A new study that tracked what Alzheimer's disease and related disorders (ADRD) costs Medicare during three distinct stages of patient care suggests that the government insurer could realize substantial savings through efforts to reduce the hospitalizations that occur before patients became permanent nursing home residents.
Brown University experts collaborating with researchers from Pfizer Inc. analyzed millions of nursing home and Medicare patient data from 1999-2007 to determine that between the time patients were diagnosed with ADRD and the time that they entered a nursing home, Medicare spent, on average, $29,743 per patient on ADRD-related hospitalizations. That figure dropped below $19,000, over a much longer timeframe, once the patients became permanent nursing home residents.
"We could save a lot of tax dollars, and a lot of everyone's dollars, if we can keep people out of the hospital," said health economist Judith Bentkover, adjunct professor of health services, policy, and practice at Brown University and lead author of a paper published today in The American Journal of Alzheimer's Disease and Other Dementias. "It's a real win-win if there can be research directed at ways to maintain people with ADRD at home and out of the hospital and keep them healthy and functioning for as long as possible. That's where the real breakthroughs have to be made. It is especially before the patient is admitted into the nursing home or in the final stages of the disease that there is a great opportunity for economic savings."
Alzheimer's disease alone in the United States costs $183 billion a year, according to the Alzheimer's Association, with Medicare covering about 51 percent of the costs. To obtain new insights about when such costs are the most intense and what services are used most at those times, this study focuses on Medicare costs in a new way: by distinct phases based on the patient's long-term care status. The authors defined the PRE phase, which averaged 260 days, as the period after the ADRD diagnosis but before nursing home care. Next, the 360-day PERI phase covered the period between the first nursing home admission and permanent nursing home residency. Finally, the 829-day PERM period covered all the time patients then remained in the nursing home.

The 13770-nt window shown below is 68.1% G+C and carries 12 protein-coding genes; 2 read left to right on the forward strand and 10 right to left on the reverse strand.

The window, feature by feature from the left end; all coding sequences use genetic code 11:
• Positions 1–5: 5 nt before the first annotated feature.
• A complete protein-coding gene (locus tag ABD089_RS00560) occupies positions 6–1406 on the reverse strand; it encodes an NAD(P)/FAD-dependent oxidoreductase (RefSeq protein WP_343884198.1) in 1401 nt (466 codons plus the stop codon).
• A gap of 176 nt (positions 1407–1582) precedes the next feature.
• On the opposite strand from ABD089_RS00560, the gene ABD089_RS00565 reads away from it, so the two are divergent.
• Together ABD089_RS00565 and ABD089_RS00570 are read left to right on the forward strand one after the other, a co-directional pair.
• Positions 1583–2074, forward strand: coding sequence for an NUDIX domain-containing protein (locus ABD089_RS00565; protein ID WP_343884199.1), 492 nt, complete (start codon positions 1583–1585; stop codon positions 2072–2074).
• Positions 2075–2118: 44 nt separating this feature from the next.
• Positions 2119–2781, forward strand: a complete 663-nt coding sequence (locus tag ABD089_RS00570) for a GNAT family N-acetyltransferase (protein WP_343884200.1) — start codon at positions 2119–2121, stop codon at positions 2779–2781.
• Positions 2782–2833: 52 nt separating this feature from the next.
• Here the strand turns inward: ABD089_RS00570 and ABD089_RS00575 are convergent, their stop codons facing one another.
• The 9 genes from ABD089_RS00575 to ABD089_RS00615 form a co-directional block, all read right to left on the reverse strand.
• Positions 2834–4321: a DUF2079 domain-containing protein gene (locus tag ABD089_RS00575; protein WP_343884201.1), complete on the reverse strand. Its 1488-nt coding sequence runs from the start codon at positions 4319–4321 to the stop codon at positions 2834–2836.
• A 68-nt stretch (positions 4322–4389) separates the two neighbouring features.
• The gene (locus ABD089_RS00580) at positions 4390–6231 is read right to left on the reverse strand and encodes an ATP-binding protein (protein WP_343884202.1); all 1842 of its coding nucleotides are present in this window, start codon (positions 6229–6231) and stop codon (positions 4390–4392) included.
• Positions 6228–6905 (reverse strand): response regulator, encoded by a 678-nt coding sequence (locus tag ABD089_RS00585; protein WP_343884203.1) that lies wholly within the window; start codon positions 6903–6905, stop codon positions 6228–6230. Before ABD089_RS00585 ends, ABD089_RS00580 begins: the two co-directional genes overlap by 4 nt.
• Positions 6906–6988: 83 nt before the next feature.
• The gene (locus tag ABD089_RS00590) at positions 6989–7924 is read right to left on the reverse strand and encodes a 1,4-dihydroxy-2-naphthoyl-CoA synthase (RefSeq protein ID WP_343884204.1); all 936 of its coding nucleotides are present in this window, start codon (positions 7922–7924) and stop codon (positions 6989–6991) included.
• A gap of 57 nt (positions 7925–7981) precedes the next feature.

The study yielded several other findings, including:
- Overall Medicare spent $47,912 per patient in the PRE period, $67,625 in PERI, and $75,654 during PERM.
- Per day, ADRD-related reimbursements were $1,630 in PRE, $179 in PERI, and $51 in PERM.
- Overall outpatient visits cost $2,522 per patient in PRE, $4,334 in PERI, and $9,074 in PERM.
- More than 25 percent of patients in the PERM stage used the Medicare hospice benefit.
Bentkover said that because the findings identify the timing of those costs which are the most intense per patient and per day, they can help guide the various players throughout the health care industry to develop appropriate ways of containing costs. Providers, especially those whose reimbursements will be grouped together within accountable care organizations, will have an incentive to reduce costly hospitalizations in the PRE phase.
The results can also help public health researchers focus their future efforts, notably on the PRE phase which will, in turn, provide deeper insights to efficient Medicare spending for ADRD patients, Bentkover said.
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